CSNChicago.com Blackhawks Insider Tracey Myers and PGLhost Chris Boden will evaluate the 2011-12 performance of each player on theHawks roster. One breakdown will occur every weekday in numerical order.In his 16th NHL season, Andrew Brunette played in 78games and averaged 13 minutes and 33 seconds per game. He scored 12 goals (fouron the power play) with 15 assists (three on the power play) for 27 points andfinished minus-13. He was credited with 21 hits and four penalty minutes. Inthe series vs. Phoenix, Brunette scored one goal (in Game 3), has no assistsand finished minus-3.Boden's take: The team was almost unbeatable when hefound the scoresheet (25-2). Problem was, he couldn't find it often enough inthe least-productive full season of his career. The times his soft hands paidoff around the net couldn't make up for hs lack of speed that really left himlooking like a square peg in a round hole on this team for much of theseason.Maybe his lack of a defined role -- or line -- affected hiseffectiveness. The 38-year-old has been a definition of durability throughout hiscareer, and he played through a painful foot injury in the playoffs.Myers' take: The veteran wing has a great set of handsand that was beneficial around the net. That made him a decent option for apower play that needed someone who was willing to be a net presence. ButBrunettes lack of speed meant he had a tough time keeping up with his swifterteammates. He started on top lines and had a few later games there. He was partof that troika with Marian Hossa and Patrick Kane that got hot late in the season.But he spent more time getting juggled up and down the forward lines, nevertruly finding a niche anywhere. The constant changing showed in his stats: his27 points were his fewest since 1998-99 (31 with the Nashville Predators).2012-13 ExpectationsChris: Brunette already indicated the team won't have himback next season, and he had to decide whether this would be a disappointingend to an otherwise productive NHL career that dates back 16 seasons.Tracey: Brunette basically said hes not planning onbeing back with the Blackhawks next season. Sounds like he was told as much,anyway. But right now its uncertain whether hell even play anywhere nextseason. The 38-year-old said he needed to think about whether he wanted to playanother NHL season after wrapping up his 16th. If this was it, Brunette had apretty solid career on which to look back.How do you feel about this evaluation? As always, be sureto chime in with your thoughts by commenting below and check out some ofBrunette's highlights above.Previously: Duncan Keith, Niklas Hjalmarsson, SteveMontador, Sean O'Donnell, Brent Seabrook, Nick Leddy, Patrick Sharp, DanielCarcilloUp next: Marcus Kruger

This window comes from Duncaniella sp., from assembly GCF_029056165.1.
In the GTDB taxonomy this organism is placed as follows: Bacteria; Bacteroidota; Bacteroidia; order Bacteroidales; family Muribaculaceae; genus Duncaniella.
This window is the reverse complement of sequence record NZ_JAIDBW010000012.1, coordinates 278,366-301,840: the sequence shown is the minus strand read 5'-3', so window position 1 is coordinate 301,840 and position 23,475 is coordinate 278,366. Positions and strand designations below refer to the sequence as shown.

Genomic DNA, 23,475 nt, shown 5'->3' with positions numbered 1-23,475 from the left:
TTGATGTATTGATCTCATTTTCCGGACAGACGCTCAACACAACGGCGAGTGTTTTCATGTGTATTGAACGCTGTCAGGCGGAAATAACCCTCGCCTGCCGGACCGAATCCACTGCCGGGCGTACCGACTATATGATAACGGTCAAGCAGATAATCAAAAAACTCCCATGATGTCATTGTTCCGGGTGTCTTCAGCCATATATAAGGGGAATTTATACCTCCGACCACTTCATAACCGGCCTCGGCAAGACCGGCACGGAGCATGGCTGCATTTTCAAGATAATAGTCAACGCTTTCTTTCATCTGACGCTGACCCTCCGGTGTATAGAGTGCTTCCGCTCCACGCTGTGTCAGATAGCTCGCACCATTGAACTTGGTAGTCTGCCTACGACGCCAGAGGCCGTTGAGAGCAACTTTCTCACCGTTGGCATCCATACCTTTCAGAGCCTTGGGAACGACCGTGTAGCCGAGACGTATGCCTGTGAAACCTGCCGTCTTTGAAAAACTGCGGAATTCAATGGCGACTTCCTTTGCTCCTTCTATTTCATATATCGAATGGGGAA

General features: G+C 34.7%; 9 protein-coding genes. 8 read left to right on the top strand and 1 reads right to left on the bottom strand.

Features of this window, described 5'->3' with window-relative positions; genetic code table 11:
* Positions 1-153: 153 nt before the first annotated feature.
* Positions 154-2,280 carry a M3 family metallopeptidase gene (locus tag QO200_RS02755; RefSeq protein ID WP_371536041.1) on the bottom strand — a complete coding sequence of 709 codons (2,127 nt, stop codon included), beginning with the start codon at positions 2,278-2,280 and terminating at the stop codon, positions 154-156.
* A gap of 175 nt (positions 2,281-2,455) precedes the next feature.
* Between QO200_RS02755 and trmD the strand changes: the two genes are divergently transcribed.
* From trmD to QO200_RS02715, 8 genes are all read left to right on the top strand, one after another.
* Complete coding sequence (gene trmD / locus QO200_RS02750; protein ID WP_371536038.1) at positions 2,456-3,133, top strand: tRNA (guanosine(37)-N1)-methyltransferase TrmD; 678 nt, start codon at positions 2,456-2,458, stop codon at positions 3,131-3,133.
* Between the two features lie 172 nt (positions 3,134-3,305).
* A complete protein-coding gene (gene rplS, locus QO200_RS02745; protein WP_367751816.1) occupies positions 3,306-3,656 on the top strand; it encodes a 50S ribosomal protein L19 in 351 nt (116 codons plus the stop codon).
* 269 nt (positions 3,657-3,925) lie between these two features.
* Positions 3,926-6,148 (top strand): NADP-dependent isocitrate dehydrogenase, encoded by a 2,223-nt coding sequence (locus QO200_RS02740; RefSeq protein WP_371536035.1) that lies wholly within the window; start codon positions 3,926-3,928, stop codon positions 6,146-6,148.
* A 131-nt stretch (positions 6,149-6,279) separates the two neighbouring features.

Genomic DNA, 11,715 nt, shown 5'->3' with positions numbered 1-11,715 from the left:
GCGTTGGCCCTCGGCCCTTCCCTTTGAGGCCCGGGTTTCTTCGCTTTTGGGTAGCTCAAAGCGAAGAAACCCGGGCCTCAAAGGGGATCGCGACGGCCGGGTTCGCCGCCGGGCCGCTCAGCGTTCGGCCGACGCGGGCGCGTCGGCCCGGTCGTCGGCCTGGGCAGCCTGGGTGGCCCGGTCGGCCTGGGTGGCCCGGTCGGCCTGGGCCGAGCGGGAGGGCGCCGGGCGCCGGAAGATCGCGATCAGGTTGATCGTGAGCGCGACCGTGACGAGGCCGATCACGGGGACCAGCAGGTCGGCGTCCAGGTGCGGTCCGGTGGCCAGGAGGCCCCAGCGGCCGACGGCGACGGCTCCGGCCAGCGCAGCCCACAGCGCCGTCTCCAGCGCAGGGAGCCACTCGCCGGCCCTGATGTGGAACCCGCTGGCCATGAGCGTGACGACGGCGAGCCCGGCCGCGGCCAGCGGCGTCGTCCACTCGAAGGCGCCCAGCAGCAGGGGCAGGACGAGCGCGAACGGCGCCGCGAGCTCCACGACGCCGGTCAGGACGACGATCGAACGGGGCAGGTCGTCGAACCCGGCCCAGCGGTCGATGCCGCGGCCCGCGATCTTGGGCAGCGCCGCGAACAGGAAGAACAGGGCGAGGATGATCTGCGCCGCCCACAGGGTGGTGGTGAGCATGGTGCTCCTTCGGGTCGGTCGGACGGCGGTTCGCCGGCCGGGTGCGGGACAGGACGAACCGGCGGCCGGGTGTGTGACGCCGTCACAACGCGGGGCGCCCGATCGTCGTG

There were six teams deserving of reaching the College Football Playoff this season. But there were only four spots.
But what if there were more spots?
An expansion of the Playoff field to eight teams has seemed inevitable from the day the four-team system was announced. Four more Playoff games means oodles more TV viewers, which means oodles more dollars.
And then we wouldn't be having all these arguments, either — but that's nonsense because of course we would, trying to figure out who got snubbed from the expanded bracket.
But this season's emphasis on the conference-champion debate might kick the efforts to expand the Playoff into high gear. Just take it from NCAA president Mark Emmert.
Mark Emmert on the CFP: “I'd like to see all five of the conference champions get in the playoff.”— Ralph D. Russo (@ralphDrussoAP) December 7, 2016
Now, technically speaking, there are 10 FBS conferences, each of which crowns a champion at the end of every football season. Emmert is obviously referring to the Power Five conferences: the Big Ten, Big 12, ACC, Pac-12 and SEC. He might want to pick his words a bit more carefully, considering he represents the other five conferences — the American, Conference USA, the MAC, the Mountain West and the Sun Belt — too, but his point remains understood.